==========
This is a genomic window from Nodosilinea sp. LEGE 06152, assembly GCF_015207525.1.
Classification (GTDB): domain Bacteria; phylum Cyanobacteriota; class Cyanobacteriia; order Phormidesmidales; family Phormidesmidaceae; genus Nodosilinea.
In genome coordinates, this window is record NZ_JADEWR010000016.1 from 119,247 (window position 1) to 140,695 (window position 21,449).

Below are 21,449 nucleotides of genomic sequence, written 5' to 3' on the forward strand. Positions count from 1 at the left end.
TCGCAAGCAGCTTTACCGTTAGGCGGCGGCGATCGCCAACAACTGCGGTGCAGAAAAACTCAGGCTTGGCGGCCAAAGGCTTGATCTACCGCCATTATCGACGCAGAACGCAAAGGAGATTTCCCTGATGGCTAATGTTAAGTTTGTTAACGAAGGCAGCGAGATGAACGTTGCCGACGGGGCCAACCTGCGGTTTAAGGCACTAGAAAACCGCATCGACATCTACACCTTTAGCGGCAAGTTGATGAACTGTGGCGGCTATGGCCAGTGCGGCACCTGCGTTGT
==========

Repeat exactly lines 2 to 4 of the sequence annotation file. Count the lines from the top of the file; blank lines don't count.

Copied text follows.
Classification (GTDB): domain Bacteria; phylum Cyanobacteriota; class Cyanobacteriia; order Phormidesmidales; family Phormidesmidaceae; genus Nodosilinea.
In genome coordinates, this window is record NZ_JADEWR010000016.1 from 119,247 (window position 1) to 140,695 (window position 21,449).

Below are 21,449 nucleotides of genomic sequence, written 5' to 3' on the forward strand. Positions count from 1 at the left end.